I have tried riding him with a dressage whip and using it to back up my leg when he balks, but he does not react to it, either. This problem is new, and I do not want it to escalate into a major training ordeal, but I know that he must respect and move off of my leg aids.

This horse is a brave, tough fellow who has good ground manners, but he is not the kind of horse who can be bullied into doing something. How best can I school him out of this stubborn behavior'

-Laurel Hickey
Yorktown Heights, NY

This three-year-old is one smart horse. He’s already learned to bully you when you ask him to do something he doesn’t want to do, such as leave the barn area or continue work in the ring. The longeing and long lines are good, but you need to make the connection from the ground to the saddle. Instead of just lifting the whip when you longe/long line him, tap him with it, as you will when you use your dressage whip in the saddle.

Since this horse has good ground manners, I know you’ve trained him well. What you’re missing is the leap from ground to saddle. He needs to be able to take those longeing aids and make the connection from that to the saddle. When you’re longeing the horse, your whip is your “leg aid.” He might not fully understand what your leg aids mean when you’re riding, and you might be premature in expecting him to.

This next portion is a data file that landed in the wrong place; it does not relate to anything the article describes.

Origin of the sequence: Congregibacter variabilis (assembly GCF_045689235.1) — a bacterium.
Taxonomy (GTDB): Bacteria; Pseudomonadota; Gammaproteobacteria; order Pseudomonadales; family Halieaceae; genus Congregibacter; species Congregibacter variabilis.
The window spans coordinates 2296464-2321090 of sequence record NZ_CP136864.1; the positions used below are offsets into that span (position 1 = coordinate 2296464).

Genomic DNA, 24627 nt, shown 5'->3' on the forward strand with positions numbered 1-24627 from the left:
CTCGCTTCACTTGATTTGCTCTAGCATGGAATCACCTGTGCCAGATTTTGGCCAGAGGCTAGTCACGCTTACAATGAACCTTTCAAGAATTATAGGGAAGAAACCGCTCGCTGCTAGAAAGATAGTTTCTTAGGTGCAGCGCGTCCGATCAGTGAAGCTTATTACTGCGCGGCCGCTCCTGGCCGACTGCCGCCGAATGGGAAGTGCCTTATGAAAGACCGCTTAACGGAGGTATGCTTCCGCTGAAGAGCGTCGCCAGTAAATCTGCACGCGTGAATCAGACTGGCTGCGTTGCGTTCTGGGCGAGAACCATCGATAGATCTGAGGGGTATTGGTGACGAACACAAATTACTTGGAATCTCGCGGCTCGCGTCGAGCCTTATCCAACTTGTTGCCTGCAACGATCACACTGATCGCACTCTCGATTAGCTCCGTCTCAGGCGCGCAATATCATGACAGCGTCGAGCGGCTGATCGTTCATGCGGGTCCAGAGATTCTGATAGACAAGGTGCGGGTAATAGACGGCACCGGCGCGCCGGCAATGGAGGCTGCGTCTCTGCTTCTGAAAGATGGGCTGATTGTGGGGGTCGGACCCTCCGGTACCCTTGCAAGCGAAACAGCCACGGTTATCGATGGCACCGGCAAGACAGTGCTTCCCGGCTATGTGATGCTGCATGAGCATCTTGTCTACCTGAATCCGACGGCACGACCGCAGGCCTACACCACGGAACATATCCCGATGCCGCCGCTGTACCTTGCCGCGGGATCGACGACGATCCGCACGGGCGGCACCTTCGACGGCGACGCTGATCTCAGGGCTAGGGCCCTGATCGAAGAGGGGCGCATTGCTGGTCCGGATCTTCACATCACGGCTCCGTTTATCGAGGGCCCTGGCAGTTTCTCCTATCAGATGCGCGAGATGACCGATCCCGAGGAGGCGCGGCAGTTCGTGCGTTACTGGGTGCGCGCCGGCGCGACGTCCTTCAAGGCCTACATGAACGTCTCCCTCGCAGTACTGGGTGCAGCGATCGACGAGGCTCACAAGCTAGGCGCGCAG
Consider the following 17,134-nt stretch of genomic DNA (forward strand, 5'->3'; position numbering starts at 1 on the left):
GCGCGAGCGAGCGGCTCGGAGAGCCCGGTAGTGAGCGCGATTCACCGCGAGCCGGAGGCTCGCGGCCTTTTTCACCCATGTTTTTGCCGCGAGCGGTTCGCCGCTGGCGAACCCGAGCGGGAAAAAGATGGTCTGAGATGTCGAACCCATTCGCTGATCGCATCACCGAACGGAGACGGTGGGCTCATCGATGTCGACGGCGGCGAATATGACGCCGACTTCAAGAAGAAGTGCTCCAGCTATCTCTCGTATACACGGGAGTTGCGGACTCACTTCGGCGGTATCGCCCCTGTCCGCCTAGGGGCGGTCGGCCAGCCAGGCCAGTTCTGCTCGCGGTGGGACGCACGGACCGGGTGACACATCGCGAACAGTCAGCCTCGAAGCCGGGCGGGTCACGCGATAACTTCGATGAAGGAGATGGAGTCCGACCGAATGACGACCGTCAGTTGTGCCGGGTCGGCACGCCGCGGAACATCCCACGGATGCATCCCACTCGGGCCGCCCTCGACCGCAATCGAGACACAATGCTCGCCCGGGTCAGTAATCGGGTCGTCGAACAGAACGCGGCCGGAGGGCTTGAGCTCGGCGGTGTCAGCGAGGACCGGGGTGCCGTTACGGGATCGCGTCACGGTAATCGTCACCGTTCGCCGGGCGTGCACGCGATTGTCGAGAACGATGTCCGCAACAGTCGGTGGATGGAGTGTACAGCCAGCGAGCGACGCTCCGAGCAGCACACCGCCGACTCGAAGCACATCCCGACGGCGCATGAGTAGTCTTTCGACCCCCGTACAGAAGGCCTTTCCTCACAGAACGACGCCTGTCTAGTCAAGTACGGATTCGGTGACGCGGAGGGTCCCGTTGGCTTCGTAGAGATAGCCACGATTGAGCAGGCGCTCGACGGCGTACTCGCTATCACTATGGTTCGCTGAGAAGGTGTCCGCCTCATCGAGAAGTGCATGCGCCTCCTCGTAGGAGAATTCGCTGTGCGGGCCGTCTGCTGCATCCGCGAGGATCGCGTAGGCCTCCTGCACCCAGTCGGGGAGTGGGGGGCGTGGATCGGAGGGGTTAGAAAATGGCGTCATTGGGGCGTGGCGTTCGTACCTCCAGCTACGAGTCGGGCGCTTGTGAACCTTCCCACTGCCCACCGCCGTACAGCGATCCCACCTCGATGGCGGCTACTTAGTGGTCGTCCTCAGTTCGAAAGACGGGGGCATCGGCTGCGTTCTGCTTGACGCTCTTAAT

Just because at one point he seemed to move forward from your leg doesn’t mean he truly understood what he was doing. It easily could have been a lucky guess. He needs consistency.

Start thinking “riding” during your longeing sessions and begin to ride the horse more times a week. Use your verbal cues from longeing when you’re in the saddle for a while, too, to help with the connection.

It’s not quite clear why you’re riding him so little. At three, your horse is perfectly strong enough for light, regular flatwork. You may need to take a hard, honest look at yourself and your goals as well.

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Thinning Tails
My horse’s tail just gets shorter and shorter. Nothing seems to help. I’ve tried leaving it alone, braiding the tail with material wrapped around the braid and applying Show Sheen and keeping the tail brushed out. I live in a moderately dry area, but my horse came from a similar climate (with a longer tail when I got him). He is on pasture, so I know he is switching at flies and probably getting a few hairs caught on the fence. He is on a good diet and his coat looks good. It’s not just this horse, either. It happens to all horses I own.